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Rainfall Intensity Curves

Rainfall Intensity Curves

Rainfall Intensity Curves

Is there a specific or general equation for determining the intensity vs. Time of Concentration graphs local to Southern New Jersey? If so, where could they be found?

RE: Rainfall Intensity Curves

You can construct them yourself for any location from the TP-40 (or whatever the later version is named) precip/freq/duration maps.  For each frequency, note the series of precip amounts for each duration.  Divide precip by duration to obtain the series of maximum average intensities for each frequency.  Plot and connect the dots for each freq curve. Yes, there are generalized equations which will closely approximate the same result, but they require that you solve for a series of coefficients by a iterative routine that's probably not worth your time to set up for a single case.  Due to some work I've done in the past, I'm set up for it and will gladly kick the equations back to you if you'll provide an exact location. Bill Holt

RE: Rainfall Intensity Curves

The area is Southern New Jersey.  We have the intensities from the graphs, we are just trying to set up a storm sewer program in house that calculates the intensity after you plug in a Tc.  We have it working right now but it is based on all data points not an equation of a line.  It was very time consuming but it works.  The equation of the line would be quicker to work with and probably more exact.  But whatever you can give us is great. Thanks

RE: Rainfall Intensity Curves

Good news, bad news.  I found my original work on this stuff (done a number of years ago for the same reason you're doing it) but don't seem to be able to locate my TP-40! Here's the general equation.  Other forms are possible, but I've found this to generate good result with an average error accross the table that is usually less than 1%.             Intensity = (LOG10(freq*mr+br)/(duration^B+C)                         where:                         intensity is in inches per hour                           frequency is in years                         duration is in minutes For Nashville, TN, the coefficients are: mr =    29.72093365 br =    45.42764707 B =     0.810701783 C =     5.414353427 Of course, you can multiply the intensities by the durations to return the rainfall amounts. Give me the rainfall amounts (in inches) for the 6 hour storm at your location (for f = 2, 5, 10, 25, 50, and 100 year) and I'll run your coefficients.   Bill Holt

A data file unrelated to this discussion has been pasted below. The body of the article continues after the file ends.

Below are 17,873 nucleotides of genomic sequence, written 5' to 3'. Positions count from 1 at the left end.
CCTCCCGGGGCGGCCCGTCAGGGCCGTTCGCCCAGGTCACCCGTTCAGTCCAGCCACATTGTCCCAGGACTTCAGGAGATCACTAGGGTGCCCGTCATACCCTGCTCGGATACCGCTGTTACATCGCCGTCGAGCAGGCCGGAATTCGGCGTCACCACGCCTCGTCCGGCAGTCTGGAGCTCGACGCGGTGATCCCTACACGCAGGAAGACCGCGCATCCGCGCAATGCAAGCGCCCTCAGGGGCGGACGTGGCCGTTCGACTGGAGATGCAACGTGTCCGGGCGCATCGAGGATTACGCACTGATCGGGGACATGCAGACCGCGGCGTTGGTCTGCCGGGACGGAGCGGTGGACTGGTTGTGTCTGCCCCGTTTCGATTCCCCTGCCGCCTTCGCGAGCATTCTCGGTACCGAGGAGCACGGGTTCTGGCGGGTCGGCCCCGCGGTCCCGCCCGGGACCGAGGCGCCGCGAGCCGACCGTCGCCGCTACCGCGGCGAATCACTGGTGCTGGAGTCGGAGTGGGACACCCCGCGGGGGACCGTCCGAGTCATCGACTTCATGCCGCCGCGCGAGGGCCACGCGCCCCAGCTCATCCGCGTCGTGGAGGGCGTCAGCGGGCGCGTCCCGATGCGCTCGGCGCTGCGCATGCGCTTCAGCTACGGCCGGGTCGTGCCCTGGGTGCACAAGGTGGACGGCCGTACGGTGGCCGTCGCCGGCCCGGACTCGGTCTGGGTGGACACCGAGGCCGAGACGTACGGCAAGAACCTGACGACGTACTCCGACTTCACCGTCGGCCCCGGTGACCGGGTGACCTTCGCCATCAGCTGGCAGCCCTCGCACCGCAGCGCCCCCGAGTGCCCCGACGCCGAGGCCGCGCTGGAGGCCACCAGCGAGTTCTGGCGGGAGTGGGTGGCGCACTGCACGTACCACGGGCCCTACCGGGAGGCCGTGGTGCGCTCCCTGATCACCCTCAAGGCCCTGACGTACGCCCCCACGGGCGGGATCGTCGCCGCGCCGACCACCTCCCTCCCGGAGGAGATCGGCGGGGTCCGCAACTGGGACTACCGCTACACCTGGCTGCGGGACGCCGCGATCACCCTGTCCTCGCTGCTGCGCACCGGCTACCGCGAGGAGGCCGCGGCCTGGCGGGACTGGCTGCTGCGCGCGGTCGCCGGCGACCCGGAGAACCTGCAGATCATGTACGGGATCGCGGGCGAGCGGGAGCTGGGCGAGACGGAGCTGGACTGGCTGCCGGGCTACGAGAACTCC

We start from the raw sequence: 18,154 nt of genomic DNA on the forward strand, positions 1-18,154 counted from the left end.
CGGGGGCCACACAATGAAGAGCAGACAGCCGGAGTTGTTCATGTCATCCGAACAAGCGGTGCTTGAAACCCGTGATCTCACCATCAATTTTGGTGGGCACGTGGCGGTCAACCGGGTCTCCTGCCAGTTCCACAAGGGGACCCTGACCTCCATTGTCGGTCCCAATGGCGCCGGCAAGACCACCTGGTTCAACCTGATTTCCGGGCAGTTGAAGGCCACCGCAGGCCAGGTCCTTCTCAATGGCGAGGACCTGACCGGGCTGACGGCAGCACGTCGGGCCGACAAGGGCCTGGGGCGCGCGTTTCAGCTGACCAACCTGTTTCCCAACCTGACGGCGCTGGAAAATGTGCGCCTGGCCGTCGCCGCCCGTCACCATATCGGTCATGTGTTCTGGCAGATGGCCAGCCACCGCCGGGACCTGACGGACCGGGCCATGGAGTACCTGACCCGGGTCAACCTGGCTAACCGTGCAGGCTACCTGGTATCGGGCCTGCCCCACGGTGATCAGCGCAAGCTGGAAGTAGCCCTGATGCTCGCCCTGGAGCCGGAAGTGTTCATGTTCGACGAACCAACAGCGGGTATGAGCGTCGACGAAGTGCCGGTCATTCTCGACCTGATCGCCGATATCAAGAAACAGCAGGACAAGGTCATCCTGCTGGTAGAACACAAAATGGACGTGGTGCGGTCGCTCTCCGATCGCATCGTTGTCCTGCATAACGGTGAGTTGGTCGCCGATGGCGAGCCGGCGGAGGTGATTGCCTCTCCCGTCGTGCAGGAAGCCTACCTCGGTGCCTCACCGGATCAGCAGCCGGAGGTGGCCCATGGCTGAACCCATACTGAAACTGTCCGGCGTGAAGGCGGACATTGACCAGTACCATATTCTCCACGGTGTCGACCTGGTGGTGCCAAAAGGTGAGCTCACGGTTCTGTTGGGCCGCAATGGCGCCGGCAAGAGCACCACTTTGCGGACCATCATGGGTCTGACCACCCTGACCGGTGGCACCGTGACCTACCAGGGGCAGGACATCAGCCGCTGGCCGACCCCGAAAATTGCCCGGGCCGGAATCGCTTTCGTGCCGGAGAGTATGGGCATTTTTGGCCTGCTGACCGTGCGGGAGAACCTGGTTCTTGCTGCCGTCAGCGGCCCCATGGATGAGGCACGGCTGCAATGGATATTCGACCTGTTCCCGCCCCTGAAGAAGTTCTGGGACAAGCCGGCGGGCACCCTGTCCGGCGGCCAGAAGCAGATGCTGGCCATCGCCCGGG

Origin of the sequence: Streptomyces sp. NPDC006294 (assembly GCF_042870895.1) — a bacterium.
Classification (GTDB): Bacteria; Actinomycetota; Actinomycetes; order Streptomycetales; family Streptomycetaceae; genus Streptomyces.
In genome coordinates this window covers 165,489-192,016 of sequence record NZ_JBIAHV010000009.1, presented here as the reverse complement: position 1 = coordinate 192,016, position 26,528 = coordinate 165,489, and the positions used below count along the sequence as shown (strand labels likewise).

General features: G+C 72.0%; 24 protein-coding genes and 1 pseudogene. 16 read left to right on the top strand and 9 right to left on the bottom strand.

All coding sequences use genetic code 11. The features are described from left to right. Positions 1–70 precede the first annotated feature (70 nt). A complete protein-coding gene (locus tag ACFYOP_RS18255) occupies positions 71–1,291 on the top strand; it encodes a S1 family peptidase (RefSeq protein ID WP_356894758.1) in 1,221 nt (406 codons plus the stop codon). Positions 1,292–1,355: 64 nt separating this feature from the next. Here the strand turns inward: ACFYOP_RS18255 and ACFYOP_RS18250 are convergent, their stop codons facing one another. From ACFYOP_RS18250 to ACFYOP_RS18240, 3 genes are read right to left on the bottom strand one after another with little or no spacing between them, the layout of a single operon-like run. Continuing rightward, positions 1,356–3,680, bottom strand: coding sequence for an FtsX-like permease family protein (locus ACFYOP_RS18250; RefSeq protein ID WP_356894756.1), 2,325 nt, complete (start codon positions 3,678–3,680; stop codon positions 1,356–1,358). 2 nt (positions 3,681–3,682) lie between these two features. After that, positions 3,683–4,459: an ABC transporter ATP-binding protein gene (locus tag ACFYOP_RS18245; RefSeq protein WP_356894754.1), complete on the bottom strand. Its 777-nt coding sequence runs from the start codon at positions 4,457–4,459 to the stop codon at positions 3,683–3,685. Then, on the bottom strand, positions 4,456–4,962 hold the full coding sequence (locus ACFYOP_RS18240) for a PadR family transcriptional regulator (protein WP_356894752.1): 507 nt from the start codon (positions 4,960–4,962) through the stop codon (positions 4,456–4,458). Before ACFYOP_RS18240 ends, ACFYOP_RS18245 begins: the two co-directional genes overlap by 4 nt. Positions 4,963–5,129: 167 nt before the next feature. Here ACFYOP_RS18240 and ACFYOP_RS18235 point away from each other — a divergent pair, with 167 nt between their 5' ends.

RE: Rainfall Intensity Curves

Here are the rainfall amounts in inches for the 24 hr storm event:
2 = 3.5
5 = 4.5
10 = 5.5
25 = 6.2
50 = 6.8
100 = 7.6
I couldn't find the 6 hour storm and we rarely use that, we use Type III, 24 hour storm events.  Hopefully this can work.
Bob Watkins

RE: Rainfall Intensity Curves

Note:  Working out the coefficients from the 100 year data is probably the weakest approach, but my hunch is that it will probably still be ok.  Your precision in reading from the map is a factor, as is the accuracy of the map.  

mr =     36.31055551
br =     44.4089066
B =     0.81070128
C =     5.414311558

Be sure to check the results across a wide range of the mapped values.  I'm accustomed to working in areas where the type 2 distribution is preferable, but my limited experience is that the results are also good for type 3 areas.  (In fact, I've only had real problems coming up with a good set of coefficients for areas of the West Coast.)

Bill Holt

RE: Rainfall Intensity Curves

I have a FORTRAN program that fits IDF curves to several common forms, you choose the best fit from the results.  You have to supply (duration, intesity) pairs for a range of duration values (say, 5 min - 240 min, as from IDF curves).  Works very nicely.  I wrote the program so I could automate these calcs in spreadsheets.  I'll e-mail it to you if you wish.

RE: Rainfall Intensity Curves

I'm trying to find the unit cumulative increments for the 24-hour 15-min type III storm.. can anybody suggest where I can find this?

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